the ponte santa trinita

If you know just one bridge in Florence, know the Ponte Vecchio. If you know two bridges in Florence, make the second the Ponte Santa Trinita. The bridge of Santa Trinita lies in the shadow of the iconic Ponte Vecchio, just one bridge to its west, and is most often utilized as the perfect post-up for a view of the more popular ponte. The bridge that supports us as we pose for this year’s holiday card and connects us on our commute from shopping on Via Tornabuoni to lunch in Piazza Santo Spirito, allows us to come and go without much of a thought given to what carries us across the Arno. It keeps to itself and and in doing so remains, what I believe, is the Arno’s best kept secret.

Arno River in Florence

Ponte Santa Trinita by Craig Stanfill

Although the Ponte Santa Trinita may not have the wow factor of the Ponte Vecchio, it’s graceful architecture and decorative details make this bridge a stunner in its own right. The ponte is recognizable by three elegant arches and protruding pylons (a tempting/dangerous spot to enjoy the sunrise with a few fearless friends). Twisting, turning, shivering, and welcoming Mannerist statues that represent the four seasons greet pedestrians on each end. And what’s happening with those grimacing goats at the cusp of each arch? Read on ponte people…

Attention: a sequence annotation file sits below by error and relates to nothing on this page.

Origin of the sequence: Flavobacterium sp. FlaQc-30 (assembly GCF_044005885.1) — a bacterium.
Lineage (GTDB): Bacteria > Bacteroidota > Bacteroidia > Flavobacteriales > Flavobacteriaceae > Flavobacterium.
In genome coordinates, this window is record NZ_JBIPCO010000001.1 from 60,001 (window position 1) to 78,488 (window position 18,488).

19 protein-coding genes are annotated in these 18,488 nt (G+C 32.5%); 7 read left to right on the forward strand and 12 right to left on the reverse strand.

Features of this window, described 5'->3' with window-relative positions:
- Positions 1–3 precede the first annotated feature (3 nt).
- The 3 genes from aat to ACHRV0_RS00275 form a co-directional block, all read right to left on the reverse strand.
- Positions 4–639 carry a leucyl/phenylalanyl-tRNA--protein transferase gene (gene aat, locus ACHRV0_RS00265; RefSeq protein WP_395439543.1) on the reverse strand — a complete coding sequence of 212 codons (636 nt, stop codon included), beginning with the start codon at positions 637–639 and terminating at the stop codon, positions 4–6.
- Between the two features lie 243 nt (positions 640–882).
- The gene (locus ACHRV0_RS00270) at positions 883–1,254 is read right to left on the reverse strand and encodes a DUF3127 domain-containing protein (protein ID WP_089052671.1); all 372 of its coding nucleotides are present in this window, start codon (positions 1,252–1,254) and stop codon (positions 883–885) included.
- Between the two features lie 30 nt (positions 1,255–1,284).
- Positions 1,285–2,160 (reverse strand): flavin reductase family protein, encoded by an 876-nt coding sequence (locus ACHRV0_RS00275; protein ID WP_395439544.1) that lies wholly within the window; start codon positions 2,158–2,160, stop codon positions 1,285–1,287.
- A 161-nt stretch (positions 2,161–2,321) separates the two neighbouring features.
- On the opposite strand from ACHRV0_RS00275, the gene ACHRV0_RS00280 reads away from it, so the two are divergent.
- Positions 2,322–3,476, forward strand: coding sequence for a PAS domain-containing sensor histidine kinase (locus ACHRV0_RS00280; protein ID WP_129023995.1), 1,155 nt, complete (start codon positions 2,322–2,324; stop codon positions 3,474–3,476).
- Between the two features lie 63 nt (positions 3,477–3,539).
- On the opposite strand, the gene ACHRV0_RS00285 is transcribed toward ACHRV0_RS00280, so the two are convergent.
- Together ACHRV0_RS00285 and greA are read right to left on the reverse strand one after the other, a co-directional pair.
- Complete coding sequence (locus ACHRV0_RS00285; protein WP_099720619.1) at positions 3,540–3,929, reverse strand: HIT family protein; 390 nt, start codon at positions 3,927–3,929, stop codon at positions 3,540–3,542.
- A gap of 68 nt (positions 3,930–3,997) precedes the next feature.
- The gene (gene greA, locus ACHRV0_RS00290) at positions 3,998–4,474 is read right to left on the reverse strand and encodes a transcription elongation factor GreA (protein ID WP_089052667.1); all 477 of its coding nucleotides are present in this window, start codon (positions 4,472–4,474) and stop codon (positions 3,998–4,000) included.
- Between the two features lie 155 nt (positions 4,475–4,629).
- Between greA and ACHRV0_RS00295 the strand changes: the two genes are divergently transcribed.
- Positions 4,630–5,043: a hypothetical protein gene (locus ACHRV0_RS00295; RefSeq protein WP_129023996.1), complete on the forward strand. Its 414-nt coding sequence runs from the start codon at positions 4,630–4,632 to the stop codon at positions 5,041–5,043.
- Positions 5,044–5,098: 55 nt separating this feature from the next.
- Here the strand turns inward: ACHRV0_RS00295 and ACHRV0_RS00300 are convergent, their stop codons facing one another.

Ponte Santa Trinita

Ponte Santa Trinita, by Giuseppe Martino

The original Ponte Santa Trinita, built in 1252, was a humble wooden structure connecting the north and south sides of the city. It adopted the name Santa Trinita from the nearby basilica at the north end of the bridge. Only seven years after its construction, the volatile Arno swept away the wooden bridge. Santa Trinita 2.0 was constructed with stone to withstand the fickle fury of the Arno. The stone bridge had a longer shelf life than the original wooden bridge, lasting until 1333, when the Arno reared its ugly head yet again. Renaissance architect Taddeo Gaddi was employed to build the third version of the ponte.